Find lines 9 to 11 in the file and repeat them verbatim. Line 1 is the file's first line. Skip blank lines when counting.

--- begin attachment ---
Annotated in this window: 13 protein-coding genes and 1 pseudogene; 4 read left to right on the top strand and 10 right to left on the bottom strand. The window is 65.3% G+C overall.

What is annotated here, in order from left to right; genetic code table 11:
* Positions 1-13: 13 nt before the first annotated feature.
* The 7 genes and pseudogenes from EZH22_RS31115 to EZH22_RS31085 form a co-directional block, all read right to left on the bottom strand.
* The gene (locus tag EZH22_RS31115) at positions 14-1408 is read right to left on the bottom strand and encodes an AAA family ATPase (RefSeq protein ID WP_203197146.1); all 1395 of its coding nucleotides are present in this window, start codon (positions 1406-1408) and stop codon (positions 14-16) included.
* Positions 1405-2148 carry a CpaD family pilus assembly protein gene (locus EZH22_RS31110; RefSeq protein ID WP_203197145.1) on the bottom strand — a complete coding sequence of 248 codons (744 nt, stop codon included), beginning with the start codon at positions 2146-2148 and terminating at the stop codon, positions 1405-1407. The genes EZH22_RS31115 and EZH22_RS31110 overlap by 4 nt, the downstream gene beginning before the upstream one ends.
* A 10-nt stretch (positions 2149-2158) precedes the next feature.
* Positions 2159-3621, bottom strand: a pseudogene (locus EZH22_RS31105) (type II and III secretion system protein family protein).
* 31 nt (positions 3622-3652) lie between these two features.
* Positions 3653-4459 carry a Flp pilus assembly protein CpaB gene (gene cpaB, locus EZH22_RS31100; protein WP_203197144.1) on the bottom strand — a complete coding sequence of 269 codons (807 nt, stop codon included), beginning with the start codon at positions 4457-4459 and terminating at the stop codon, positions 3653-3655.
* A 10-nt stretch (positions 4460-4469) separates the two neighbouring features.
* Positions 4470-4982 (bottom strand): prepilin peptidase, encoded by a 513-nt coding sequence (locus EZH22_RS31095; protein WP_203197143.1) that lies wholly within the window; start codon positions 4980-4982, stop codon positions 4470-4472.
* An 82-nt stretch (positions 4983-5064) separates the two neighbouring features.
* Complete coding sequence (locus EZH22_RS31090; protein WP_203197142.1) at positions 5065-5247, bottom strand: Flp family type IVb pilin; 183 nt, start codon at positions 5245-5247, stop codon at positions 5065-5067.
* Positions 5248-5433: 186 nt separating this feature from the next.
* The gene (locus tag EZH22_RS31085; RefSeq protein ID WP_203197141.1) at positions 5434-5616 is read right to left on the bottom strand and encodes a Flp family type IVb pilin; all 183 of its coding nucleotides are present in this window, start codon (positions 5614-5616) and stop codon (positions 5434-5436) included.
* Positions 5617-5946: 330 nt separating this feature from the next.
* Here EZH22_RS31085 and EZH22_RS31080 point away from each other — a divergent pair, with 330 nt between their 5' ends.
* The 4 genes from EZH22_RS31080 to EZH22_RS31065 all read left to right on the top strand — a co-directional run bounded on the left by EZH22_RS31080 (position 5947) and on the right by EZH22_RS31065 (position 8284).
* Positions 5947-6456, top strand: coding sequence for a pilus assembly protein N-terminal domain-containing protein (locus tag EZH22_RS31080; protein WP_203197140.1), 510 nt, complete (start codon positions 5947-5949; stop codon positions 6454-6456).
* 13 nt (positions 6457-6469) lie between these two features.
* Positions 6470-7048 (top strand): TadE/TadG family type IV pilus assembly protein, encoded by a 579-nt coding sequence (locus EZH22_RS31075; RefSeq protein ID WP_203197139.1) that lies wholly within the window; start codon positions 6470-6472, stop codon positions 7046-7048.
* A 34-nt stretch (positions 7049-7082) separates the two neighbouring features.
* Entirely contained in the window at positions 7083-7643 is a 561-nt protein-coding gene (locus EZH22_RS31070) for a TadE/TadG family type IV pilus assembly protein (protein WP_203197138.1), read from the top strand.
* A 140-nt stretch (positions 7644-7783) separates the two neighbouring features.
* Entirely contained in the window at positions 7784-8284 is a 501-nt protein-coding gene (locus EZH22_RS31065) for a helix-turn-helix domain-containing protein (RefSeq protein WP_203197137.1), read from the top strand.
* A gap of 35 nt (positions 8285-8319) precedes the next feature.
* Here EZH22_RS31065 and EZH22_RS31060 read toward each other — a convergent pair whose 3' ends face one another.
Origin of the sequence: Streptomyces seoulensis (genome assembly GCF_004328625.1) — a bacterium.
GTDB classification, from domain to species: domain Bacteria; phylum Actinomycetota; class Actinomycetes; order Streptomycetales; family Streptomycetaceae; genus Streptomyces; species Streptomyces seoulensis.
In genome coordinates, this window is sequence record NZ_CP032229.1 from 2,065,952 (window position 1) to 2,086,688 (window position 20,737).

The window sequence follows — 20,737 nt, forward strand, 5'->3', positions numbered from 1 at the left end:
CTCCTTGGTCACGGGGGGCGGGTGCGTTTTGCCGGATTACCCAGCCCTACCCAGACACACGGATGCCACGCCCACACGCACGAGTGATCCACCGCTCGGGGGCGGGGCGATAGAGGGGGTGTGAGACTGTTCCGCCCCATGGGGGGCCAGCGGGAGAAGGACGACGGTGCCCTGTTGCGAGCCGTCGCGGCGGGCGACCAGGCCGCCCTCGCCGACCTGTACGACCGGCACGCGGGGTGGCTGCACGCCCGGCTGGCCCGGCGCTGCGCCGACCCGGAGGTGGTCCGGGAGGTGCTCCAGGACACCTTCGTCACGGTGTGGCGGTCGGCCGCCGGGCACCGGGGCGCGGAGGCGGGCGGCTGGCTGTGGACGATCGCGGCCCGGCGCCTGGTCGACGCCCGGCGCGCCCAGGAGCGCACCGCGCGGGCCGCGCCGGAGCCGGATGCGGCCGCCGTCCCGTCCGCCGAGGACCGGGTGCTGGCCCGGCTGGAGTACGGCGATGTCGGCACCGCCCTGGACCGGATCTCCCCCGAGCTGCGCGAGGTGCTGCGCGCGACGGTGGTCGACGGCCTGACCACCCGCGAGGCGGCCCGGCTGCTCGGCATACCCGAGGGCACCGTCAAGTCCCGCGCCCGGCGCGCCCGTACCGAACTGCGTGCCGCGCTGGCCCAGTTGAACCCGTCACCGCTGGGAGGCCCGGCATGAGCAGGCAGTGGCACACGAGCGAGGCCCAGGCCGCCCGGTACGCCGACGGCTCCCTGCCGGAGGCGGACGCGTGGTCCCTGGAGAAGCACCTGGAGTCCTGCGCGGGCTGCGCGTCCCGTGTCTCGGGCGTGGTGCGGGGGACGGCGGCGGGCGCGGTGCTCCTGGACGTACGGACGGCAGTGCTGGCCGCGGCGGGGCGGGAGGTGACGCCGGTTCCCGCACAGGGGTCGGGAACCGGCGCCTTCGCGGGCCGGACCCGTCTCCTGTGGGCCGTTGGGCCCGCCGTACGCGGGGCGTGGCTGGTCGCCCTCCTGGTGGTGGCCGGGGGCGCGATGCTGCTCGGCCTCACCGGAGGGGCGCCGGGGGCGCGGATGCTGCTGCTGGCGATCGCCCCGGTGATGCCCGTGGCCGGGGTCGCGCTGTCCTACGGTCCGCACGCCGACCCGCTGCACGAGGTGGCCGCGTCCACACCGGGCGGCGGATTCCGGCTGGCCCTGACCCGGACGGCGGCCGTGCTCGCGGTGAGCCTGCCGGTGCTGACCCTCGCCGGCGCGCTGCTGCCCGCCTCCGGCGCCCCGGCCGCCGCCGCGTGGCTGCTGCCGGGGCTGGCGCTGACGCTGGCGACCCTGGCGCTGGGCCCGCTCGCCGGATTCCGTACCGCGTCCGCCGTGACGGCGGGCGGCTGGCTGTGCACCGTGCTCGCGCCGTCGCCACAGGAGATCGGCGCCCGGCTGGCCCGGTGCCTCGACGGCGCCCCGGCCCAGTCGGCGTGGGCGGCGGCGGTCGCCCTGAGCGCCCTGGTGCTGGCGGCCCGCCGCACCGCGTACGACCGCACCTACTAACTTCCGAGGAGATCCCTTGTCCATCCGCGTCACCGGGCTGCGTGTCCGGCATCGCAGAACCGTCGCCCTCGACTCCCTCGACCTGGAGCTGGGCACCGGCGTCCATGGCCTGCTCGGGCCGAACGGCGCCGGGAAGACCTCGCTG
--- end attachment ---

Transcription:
* 31 nt (positions 3622-3652) lie between these two features.
* Positions 3653-4459 carry a Flp pilus assembly protein CpaB gene (gene cpaB, locus EZH22_RS31100; protein WP_203197144.1) on the bottom strand — a complete coding sequence of 269 codons (807 nt, stop codon included), beginning with the start codon at positions 4457-4459 and terminating at the stop codon, positions 3653-3655.
* A 10-nt stretch (positions 4460-4469) separates the two neighbouring features.